If you love beauty, you probably love strolling around stores like Sephora and Ulta and testing out, first hand, how gorgeous makeup colors look on your own skin. Testing makeup before a purchase is a surefire way to ensure you aren’t spending a lot of money on foundation, powder, eye shadow, and lipstick shades that are going to wash you out or do nothing to enhance your natural beauty. We really are thankful that stores provide a testing option to their customers. But, at the same, some really nasty things can happen when you expose makeup to air and make it assessable to hundreds of people a day.
A California woman recently sued a franchise Sephora for $25,000, claiming one of its lipstick testers gave her oral herpes. The woman says she never had a problem prior to her visit to the Los Angeles store in 2015, and her lawsuit argues that Sephora doesn’t explain the dangers of encouraging “common use” lipstick use by having “shelves and shelves of open lipstick tubes.”
I must admit: I’m guilty of having swiped a lipstick color on my finger before applying it to my lips. In order to prevent anything horrible from happening, here are a few tips to keep in mind on how you can test beauty samples for germs that can cause herpes, impetigo, and staph infections.
1) If You See An Opened Makeup Container, Keep Walking
The safest way to keep germs at bay is by avoiding them altogether. And spotting an opened makeup container — one that may have been opened for days — is pretty much a clear indicator that it could contains germs. Walk right by these containers and search for those that are closed and have disposable tester tools because there’s no way on earth you want to share a sponge or makeup brush with a hundred other people, regardless of whether you’re testing a lipstick, gel eyeliner, or blush. Same walk away rule applies if a makeup compact contains makeup that has incurred a few injuries and looks like it’s been hanging out on a shelf for awhile.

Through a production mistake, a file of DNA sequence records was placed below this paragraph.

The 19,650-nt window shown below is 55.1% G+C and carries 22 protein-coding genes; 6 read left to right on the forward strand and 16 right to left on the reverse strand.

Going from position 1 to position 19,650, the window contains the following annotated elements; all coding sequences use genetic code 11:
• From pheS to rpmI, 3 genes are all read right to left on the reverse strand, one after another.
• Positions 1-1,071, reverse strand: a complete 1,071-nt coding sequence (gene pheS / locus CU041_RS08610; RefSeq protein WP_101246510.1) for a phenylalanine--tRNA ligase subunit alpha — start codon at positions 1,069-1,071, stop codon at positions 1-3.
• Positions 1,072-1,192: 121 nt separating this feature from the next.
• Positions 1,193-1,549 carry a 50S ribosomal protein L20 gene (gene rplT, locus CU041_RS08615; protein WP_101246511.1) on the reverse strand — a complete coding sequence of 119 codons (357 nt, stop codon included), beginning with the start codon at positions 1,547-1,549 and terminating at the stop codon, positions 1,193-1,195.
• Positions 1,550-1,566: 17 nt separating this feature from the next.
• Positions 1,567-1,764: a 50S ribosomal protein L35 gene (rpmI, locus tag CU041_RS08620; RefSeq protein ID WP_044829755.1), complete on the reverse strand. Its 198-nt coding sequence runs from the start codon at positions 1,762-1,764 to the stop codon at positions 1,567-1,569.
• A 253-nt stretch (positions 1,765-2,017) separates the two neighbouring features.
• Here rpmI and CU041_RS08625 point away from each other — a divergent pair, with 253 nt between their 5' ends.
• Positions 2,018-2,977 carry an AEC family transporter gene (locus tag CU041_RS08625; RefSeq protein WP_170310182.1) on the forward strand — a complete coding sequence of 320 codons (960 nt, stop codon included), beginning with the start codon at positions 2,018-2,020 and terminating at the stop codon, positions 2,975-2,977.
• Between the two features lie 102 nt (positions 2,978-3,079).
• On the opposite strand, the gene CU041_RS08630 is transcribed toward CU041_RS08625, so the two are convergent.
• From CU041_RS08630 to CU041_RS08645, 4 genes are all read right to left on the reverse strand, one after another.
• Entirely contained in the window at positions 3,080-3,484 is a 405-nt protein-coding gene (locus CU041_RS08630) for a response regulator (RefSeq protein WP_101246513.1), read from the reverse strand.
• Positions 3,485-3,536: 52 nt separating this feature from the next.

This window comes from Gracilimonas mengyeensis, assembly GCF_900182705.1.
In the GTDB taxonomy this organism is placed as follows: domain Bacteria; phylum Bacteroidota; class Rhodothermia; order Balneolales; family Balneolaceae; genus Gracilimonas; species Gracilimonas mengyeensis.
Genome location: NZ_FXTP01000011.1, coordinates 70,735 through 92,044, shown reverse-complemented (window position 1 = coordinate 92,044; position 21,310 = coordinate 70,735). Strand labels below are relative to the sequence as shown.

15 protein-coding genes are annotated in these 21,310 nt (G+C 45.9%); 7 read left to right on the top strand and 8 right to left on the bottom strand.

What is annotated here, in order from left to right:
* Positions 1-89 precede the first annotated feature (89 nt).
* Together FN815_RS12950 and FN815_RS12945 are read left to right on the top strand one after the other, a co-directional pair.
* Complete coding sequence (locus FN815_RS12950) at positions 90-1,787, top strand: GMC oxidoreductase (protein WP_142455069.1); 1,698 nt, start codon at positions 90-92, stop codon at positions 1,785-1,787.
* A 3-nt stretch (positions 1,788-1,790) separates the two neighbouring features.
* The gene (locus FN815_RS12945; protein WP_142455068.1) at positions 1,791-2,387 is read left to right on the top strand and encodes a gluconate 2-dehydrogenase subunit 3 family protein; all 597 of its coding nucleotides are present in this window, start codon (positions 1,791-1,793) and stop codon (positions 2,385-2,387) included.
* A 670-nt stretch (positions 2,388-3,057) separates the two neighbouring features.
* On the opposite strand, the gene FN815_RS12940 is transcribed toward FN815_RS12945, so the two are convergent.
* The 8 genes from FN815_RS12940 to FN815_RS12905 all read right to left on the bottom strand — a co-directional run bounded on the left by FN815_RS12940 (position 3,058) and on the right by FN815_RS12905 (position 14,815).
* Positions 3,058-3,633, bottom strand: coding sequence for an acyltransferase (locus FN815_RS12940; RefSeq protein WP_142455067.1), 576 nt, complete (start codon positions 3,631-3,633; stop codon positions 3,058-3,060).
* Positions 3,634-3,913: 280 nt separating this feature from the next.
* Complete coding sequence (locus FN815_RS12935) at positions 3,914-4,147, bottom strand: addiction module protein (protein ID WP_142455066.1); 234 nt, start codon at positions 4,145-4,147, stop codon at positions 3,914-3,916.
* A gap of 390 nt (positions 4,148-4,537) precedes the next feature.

2) Do A Bit Of Prep Work To A Product Before Testing It
See that little alcohol spritzer on the counter next to makeup product samples? You may think that’s just there to help you wipe off your makeup, but it serves another great purpose: prepping a sample before you apply it. Spray alcohol on a swap and use it to clean the product first. Never apply it directly to your skin — instead, use a clean, disposable applicator to transfer the color to your face.
3) Better Yet: Don’t Let Samples Touch Any Part Of You Face
We know: it can be really difficult testing a gorgeous metallic lipstick unless you apply it to your lips. But it’s far more important to be cautious and avoid germs, so always apply test samples to places like the back of your hands or neck. Then be sure to clean them thoroughly with an oil cleanser or water.
4) Mascara Samples? Nope.
Another time you’re just going to have to walk away? Any time a store offers public mascara samples. Considering how you were probably told as a teen not to swap mascara with your closest friend because the fear of spreading pink eye or other eye infections is real, you should definitely take your chances and just buy the lengthening or volumizing mascara without trying it out first.